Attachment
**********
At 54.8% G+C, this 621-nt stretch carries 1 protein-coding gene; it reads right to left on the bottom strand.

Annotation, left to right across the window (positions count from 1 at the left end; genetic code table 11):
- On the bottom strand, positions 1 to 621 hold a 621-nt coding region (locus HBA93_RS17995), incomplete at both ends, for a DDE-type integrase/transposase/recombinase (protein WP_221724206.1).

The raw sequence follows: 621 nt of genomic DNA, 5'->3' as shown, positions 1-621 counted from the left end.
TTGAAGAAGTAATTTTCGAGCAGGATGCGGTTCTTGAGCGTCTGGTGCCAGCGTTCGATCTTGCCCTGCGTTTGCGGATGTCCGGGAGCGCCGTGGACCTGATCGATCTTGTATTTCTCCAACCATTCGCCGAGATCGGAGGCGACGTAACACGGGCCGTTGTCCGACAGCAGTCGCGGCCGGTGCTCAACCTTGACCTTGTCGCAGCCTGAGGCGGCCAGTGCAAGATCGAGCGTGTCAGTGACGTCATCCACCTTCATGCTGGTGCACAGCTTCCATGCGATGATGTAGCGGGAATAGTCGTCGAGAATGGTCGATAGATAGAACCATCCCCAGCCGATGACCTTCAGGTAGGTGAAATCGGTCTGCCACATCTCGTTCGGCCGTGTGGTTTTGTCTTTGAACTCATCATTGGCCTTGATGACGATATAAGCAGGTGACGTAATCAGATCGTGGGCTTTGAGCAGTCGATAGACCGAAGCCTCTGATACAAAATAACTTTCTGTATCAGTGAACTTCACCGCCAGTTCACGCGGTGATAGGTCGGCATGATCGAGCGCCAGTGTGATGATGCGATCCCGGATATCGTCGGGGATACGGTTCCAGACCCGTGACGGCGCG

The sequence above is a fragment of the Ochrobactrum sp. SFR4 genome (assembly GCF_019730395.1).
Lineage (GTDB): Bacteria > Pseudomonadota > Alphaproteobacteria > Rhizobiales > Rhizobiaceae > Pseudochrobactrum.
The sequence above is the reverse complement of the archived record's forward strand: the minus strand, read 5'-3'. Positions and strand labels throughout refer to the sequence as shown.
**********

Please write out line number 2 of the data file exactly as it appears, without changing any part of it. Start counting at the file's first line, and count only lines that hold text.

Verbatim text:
Annotation, left to right across the window (positions count from 1 at the left end; genetic code table 11):